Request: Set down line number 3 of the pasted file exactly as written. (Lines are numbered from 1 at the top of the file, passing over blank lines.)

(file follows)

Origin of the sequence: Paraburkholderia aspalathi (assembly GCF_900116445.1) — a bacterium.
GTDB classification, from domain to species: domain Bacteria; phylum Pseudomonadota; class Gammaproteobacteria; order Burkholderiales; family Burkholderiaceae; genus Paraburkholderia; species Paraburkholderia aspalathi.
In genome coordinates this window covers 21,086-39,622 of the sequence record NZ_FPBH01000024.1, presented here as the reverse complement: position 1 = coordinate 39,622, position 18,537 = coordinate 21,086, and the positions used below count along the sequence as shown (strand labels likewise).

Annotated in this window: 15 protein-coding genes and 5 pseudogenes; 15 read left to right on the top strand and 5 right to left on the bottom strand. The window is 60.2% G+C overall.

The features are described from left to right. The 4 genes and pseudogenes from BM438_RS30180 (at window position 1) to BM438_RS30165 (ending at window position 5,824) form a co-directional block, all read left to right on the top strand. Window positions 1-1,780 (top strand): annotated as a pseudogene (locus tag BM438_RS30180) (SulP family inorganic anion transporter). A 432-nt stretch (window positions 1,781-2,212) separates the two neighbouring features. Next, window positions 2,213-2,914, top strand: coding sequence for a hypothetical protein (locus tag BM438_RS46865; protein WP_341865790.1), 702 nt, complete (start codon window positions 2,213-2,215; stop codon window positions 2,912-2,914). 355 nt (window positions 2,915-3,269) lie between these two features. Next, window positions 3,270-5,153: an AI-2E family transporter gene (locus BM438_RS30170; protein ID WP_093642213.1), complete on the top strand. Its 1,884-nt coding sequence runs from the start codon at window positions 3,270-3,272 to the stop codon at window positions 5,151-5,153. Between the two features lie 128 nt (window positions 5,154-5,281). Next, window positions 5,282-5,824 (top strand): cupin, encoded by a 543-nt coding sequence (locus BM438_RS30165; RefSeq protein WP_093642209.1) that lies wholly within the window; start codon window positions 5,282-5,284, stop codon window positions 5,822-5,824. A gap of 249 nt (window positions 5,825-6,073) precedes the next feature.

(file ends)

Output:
In genome coordinates this window covers 21,086-39,622 of the sequence record NZ_FPBH01000024.1, presented here as the reverse complement: position 1 = coordinate 39,622, position 18,537 = coordinate 21,086, and the positions used below count along the sequence as shown (strand labels likewise).